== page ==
Seminar and mini practical on health apps: a proposed comprehensive framework to guide clinical risk assessment and promote safer use

This will be a seminar and mini practical. In the seminar, I’ll introduce our work on a proposed framework to guide clinical risk assessment of health apps (see abstract below).This will be followed by a mini practical in which you will get the opportunity to test the framework on a health app of your choice and provide feedback. You are welcome to work together with others. It would be helpful if you could identify and/or download a health app onto your smartphone or tablet before the mini practical.

Aim: Globally, health systems are struggling with reliably appraising the safety and efficacy of rapidly changing digital health interventions whilst allowing useful innovations to be rapidly adopted. Assessment and regulation of the large number of health apps should be proportional to their clinical risk, but there is large uncertainty about suitable criteria to assess risk. We aimed to identify criteria for assessing clinical risks associated with different types of health apps.
Methods: Our work builds on previous studies that identified some of the risks that health apps can pose and contextual factors that can mediate these risks. This work is grounded in a review of existing literature; consultation with stakeholders; and participation in multiagency policy discussion. We combined different risk domains for apps (technical safety, usability, intervention quality, and engagement) with their functions (learning, behaviour and cognition change, communication, record keeping, and clinical decision support).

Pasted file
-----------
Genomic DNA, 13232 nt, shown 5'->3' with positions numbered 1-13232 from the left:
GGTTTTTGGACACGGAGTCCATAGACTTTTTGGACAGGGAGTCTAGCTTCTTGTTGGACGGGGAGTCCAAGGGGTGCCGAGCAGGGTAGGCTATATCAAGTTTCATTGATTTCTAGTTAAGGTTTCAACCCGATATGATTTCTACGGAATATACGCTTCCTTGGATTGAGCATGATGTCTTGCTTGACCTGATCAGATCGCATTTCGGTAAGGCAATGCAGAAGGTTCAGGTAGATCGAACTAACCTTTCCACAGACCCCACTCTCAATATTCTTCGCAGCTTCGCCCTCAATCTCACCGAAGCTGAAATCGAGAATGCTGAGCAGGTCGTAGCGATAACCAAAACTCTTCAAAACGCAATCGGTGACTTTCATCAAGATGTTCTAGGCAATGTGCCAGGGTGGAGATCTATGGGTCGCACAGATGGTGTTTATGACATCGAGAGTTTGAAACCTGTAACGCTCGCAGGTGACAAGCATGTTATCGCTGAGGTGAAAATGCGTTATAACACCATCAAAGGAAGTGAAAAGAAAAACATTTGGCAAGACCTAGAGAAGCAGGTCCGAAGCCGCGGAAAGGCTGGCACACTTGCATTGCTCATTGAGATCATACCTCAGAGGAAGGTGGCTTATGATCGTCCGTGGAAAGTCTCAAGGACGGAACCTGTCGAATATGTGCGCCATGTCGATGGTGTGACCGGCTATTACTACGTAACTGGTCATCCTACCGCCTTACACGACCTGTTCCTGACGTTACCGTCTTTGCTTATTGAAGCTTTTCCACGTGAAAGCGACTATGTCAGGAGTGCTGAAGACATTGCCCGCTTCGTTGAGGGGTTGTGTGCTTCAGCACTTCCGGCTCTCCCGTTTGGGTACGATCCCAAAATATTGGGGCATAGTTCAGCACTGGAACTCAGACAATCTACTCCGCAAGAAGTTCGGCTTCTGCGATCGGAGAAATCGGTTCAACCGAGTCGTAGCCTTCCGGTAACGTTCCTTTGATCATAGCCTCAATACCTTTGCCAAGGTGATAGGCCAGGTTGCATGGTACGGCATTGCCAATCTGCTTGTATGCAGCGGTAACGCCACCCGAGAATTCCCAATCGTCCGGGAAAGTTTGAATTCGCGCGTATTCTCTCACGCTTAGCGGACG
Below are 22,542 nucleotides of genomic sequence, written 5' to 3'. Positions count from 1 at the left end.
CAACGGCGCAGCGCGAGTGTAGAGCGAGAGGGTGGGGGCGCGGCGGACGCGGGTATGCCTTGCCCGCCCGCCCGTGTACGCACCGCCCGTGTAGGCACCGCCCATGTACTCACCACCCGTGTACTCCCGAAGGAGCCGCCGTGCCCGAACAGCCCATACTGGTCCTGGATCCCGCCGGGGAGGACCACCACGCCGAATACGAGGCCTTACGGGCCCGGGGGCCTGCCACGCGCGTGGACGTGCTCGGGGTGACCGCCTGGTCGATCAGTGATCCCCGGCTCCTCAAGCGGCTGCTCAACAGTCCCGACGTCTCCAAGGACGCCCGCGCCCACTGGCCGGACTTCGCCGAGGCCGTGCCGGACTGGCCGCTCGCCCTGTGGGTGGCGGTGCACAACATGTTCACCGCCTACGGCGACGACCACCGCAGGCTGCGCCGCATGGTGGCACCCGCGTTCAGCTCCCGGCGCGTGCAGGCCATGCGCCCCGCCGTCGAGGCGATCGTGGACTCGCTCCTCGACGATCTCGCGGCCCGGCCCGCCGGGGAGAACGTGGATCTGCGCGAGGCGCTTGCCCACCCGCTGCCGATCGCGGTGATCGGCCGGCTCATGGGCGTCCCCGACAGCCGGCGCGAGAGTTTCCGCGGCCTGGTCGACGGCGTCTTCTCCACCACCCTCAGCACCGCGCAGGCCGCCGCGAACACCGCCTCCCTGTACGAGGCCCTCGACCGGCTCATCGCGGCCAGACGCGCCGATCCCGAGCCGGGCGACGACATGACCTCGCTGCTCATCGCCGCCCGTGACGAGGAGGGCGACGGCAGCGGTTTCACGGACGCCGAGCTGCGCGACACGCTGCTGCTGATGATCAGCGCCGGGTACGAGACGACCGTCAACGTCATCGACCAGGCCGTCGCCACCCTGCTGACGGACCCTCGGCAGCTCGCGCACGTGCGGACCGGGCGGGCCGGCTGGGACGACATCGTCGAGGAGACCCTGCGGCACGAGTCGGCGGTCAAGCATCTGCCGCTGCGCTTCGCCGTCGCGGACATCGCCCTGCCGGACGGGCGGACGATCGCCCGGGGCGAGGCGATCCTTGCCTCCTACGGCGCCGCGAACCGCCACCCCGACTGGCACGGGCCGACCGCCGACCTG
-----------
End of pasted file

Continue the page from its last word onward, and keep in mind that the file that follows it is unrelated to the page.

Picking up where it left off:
Results: We developed a comprehensive generic risk framework that app users, developers, commissioners, regulators and other stakeholders worldwide can use to guide assessment of the likely risks posed by a specified health app in a specific context. We also propose questions that should help determine whether these risks have been addressed.
Conclusions: Apps are very promising in healthcare but are very numerous, complex, rapidly evolving and with overlapping functions. A rigorous risk framework should help stakeholders to deal with the large quantity of health apps, classify and manage clinical risks, and improve patient safety by applying generic risk assessment criteria. Further work is needed to test and develop the criteria we propose, especially as apps that integrate different functions are emerging, which will make risk assessment more complex. 
Bio Michelle van Velthoven * Postdoctoral researcher in digital health, Nuffield Department of Primary Care Health Sciences, University of Oxford * Associate editor, DIGITAL HEALTH (SAGE journal) * Honorary research fellow, Global eHealth Unit, Imperial College London

I am a health services researcher in the digital health group and work with Professor John Powell. My research interests are mobile health, Health Technology Assessment (HTA), primary care, and global health. Currently, I am researching whether and how health apps can be assessed and appraised. Also, I am working on projects that explore online patient ratings and experiences to improve health services and an online intervention to reduce anxiety.

My background is an undergraduate degree in Biomedical Sciences and MSc in HTA and International Health, both from Radboud University Nijmegen in the Netherlands. I received my PhD from Imperial College London in 2014, which explored mHealth-based collection of information relevant to childhood diarrhoea and pneumonia in rural China.